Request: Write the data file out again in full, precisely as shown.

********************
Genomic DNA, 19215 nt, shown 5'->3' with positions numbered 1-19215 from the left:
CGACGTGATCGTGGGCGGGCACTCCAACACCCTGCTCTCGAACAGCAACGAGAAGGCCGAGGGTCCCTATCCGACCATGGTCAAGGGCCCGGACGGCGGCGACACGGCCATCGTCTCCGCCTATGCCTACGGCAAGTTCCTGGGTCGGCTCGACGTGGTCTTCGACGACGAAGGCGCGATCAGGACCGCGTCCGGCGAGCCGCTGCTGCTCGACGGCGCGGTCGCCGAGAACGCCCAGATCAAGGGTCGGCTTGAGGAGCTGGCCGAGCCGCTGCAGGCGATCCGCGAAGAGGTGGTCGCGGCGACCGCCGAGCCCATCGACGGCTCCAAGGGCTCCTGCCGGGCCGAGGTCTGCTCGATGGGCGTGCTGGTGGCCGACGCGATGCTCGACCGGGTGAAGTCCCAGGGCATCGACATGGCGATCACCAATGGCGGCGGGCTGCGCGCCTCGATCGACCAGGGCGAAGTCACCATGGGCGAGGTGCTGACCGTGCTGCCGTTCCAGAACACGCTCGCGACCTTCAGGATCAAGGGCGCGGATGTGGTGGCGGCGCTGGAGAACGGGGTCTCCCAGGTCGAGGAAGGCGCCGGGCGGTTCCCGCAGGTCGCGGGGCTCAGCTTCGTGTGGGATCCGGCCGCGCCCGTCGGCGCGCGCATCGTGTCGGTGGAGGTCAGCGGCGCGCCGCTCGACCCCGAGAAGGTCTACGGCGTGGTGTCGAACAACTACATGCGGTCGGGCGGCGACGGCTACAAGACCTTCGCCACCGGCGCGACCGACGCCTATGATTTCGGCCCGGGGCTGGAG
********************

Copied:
Genomic DNA, 19215 nt, shown 5'->3' with positions numbered 1-19215 from the left:
CGACGTGATCGTGGGCGGGCACTCCAACACCCTGCTCTCGAACAGCAACGAGAAGGCCGAGGGTCCCTATCCGACCATGGTCAAGGGCCCGGACGGCGGCGACACGGCCATCGTCTCCGCCTATGCCTACGGCAAGTTCCTGGGTCGGCTCGACGTGGTCTTCGACGACGAAGGCGCGATCAGGACCGCGTCCGGCGAGCCGCTGCTGCTCGACGGCGCGGTCGCCGAGAACGCCCAGATCAAGGGTCGGCTTGAGGAGCTGGCCGAGCCGCTGCAGGCGATCCGCGAAGAGGTGGTCGCGGCGACCGCCGAGCCCATCGACGGCTCCAAGGGCTCCTGCCGGGCCGAGGTCTGCTCGATGGGCGTGCTGGTGGCCGACGCGATGCTCGACCGGGTGAAGTCCCAGGGCATCGACATGGCGATCACCAATGGCGGCGGGCTGCGCGCCTCGATCGACCAGGGCGAAGTCACCATGGGCGAGGTGCTGACCGTGCTGCCGTTCCAGAACACGCTCGCGACCTTCAGGATCAAGGGCGCGGATGTGGTGGCGGCGCTGGAGAACGGGGTCTCCCAGGTCGAGGAAGGCGCCGGGCGGTTCCCGCAGGTCGCGGGGCTCAGCTTCGTGTGGGATCCGGCCGCGCCCGTCGGCGCGCGCATCGTGTCGGTGGAGGTCAGCGGCGCGCCGCTCGACCCCGAGAAGGTCTACGGCGTGGTGTCGAACAACTACATGCGGTCGGGCGGCGACGGCTACAAGACCTTCGCCACCGGCGCGACCGACGCCTATGATTTCGGCCCGGGGCTGGAG